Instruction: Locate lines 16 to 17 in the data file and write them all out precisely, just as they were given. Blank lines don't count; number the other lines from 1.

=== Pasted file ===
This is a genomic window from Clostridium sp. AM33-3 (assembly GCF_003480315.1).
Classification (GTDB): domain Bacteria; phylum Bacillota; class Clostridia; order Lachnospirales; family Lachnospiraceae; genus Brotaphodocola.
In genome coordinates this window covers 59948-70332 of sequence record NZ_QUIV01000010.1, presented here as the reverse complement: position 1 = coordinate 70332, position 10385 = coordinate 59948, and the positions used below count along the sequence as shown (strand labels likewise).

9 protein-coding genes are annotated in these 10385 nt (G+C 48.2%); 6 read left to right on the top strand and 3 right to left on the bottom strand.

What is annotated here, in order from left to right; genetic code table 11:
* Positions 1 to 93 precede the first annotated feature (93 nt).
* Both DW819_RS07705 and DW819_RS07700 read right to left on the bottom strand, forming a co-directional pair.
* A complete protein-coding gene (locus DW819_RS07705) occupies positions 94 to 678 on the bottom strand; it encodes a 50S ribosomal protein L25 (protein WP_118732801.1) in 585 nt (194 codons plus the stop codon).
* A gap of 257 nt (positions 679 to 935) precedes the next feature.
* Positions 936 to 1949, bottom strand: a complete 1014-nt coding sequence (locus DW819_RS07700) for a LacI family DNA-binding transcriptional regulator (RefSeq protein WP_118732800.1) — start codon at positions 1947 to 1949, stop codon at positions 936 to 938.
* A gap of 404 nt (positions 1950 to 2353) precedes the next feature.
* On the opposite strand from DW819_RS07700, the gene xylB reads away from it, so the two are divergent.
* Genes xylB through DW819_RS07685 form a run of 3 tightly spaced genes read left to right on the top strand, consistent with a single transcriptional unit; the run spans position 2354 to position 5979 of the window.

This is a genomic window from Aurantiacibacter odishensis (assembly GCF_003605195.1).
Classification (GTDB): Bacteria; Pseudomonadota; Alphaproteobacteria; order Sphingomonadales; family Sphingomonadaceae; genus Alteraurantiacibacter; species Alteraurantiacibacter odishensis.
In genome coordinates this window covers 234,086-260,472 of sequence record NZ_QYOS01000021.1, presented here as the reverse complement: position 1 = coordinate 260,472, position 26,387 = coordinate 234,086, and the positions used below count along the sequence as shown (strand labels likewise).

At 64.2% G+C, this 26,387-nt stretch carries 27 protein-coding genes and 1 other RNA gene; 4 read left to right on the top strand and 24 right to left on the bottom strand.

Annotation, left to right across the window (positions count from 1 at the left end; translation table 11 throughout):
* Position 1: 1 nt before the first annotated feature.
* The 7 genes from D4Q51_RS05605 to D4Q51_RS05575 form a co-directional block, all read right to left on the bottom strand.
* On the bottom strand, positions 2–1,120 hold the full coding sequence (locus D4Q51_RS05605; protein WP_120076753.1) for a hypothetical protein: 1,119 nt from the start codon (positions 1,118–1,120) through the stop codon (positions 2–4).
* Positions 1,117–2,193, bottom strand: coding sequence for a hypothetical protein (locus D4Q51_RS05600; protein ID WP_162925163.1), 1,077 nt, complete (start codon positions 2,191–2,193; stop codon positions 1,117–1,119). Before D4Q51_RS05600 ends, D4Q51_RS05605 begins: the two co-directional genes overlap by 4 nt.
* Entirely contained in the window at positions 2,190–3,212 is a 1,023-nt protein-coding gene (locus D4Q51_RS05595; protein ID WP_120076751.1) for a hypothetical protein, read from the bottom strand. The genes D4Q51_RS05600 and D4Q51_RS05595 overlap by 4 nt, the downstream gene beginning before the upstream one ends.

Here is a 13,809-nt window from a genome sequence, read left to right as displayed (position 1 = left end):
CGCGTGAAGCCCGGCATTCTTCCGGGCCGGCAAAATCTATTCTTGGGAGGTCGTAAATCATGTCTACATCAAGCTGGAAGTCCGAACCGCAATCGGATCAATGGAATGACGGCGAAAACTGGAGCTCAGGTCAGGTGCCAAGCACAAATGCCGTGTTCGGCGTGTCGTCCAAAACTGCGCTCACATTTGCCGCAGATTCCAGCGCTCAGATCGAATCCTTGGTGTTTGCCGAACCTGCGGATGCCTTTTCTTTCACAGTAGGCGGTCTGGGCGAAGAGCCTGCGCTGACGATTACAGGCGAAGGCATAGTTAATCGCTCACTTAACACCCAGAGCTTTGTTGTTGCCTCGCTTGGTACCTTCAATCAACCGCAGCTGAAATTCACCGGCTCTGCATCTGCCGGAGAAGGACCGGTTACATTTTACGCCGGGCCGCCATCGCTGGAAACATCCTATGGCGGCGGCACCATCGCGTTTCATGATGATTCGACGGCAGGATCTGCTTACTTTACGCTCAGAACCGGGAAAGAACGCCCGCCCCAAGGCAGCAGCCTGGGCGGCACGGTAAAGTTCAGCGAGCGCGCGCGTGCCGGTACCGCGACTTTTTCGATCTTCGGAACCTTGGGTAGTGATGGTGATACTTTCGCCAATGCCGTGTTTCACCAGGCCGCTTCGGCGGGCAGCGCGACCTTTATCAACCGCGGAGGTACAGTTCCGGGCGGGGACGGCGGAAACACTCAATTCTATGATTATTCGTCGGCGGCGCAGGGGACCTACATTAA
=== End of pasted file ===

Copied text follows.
In genome coordinates this window covers 234,086-260,472 of sequence record NZ_QYOS01000021.1, presented here as the reverse complement: position 1 = coordinate 260,472, position 26,387 = coordinate 234,086, and the positions used below count along the sequence as shown (strand labels likewise).

At 64.2% G+C, this 26,387-nt stretch carries 27 protein-coding genes and 1 other RNA gene; 4 read left to right on the top strand and 24 right to left on the bottom strand.